The science of understanding how fires burn and how heat smoke and gases are generated and affect people has progressed substantially in the last half century. The principles of facility design for life safety in fires have reached a degree of maturity. Standards and code provisions for fire detection, suppression and control have become the norm. Real-scale (or nearly real-scale) test methods for the flammability of furnishings and interior finish have been established. In addition, some tests have been developed that measure the results of the burning of a small sample from the finished product. Yet, while there have been numerous small-scale apparatuses developed for assessing the generation of heat, toxic gases, and visible or corrosive smoke, these facets of life and property safety have not found widespread inclusion in building and fire codes. There has been an invigorated effort in ISO TC92 SC3, Fire Threat to People and the Environment, to develop a coherent and comprehensive set of fire safety standards and guidance documents for life safety. Smaller efforts are ongoing within some national and regional standards bodies. In November 2008, experts in this field gathered at The Royal Society in London to hear papers that captured the state of the art and to discuss where we might go from here. This paper summarizes the papers and the discussion from that meeting.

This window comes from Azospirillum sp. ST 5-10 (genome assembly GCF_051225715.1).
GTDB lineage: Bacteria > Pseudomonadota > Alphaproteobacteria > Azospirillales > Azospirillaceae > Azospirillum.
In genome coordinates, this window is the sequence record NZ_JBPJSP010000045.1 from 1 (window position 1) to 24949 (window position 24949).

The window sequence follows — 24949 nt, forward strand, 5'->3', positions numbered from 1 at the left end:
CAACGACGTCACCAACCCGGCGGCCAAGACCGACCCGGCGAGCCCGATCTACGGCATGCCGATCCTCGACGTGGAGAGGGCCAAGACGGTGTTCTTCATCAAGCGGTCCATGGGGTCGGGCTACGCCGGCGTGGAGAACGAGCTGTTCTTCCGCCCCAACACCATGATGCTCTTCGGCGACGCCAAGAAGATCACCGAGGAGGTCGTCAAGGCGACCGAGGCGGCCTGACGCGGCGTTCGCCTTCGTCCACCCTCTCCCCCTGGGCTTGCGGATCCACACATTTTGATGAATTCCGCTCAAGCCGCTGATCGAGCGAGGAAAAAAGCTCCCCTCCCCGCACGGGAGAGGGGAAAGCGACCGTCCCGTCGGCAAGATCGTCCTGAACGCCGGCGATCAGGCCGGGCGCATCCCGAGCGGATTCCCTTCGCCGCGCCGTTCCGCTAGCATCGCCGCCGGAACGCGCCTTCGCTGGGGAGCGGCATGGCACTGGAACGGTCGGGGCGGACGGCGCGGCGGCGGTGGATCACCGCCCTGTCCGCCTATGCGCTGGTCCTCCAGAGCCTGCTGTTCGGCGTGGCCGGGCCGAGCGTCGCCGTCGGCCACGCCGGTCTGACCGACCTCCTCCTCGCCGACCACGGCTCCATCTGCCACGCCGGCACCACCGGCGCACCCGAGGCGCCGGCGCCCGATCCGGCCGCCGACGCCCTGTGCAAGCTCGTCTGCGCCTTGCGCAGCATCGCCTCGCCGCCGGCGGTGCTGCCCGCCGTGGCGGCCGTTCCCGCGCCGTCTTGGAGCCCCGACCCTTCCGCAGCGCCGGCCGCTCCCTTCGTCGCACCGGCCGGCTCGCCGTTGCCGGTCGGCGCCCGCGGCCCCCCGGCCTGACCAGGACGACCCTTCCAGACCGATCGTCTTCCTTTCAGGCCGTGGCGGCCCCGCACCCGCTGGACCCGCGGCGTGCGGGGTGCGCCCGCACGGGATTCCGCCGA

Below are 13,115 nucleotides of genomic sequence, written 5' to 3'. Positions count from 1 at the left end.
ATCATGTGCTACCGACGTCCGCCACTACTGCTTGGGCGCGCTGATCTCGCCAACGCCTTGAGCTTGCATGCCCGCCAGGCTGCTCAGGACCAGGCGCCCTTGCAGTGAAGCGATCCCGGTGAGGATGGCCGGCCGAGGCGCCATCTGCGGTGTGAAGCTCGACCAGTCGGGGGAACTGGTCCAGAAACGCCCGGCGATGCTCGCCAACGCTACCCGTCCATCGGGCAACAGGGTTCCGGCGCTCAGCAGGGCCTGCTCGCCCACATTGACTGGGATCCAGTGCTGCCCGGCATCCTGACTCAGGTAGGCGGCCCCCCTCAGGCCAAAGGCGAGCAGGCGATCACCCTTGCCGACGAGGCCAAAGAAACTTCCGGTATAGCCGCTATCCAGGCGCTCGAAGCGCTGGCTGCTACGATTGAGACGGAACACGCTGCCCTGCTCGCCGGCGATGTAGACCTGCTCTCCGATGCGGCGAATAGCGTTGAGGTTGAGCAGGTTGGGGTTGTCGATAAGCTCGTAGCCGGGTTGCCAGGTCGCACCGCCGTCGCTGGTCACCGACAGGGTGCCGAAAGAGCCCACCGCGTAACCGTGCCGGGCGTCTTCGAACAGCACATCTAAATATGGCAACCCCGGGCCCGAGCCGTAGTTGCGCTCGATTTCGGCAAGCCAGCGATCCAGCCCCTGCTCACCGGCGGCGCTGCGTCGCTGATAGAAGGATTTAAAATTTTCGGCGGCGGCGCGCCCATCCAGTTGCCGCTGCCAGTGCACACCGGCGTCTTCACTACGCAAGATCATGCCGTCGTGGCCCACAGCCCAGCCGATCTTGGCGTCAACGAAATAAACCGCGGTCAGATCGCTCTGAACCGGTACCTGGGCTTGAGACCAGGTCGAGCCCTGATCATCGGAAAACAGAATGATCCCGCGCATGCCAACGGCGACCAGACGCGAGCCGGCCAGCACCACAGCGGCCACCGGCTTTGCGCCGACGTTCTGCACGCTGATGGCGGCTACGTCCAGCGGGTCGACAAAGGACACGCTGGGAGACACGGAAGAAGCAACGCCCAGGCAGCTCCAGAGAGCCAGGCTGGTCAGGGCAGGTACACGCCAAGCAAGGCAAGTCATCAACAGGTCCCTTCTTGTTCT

Citation: Fire and Materials
Pub Type: Journals
fire, fire hazard, heat release rate, smoke corrosivity, smoke opacity, smoke toxicity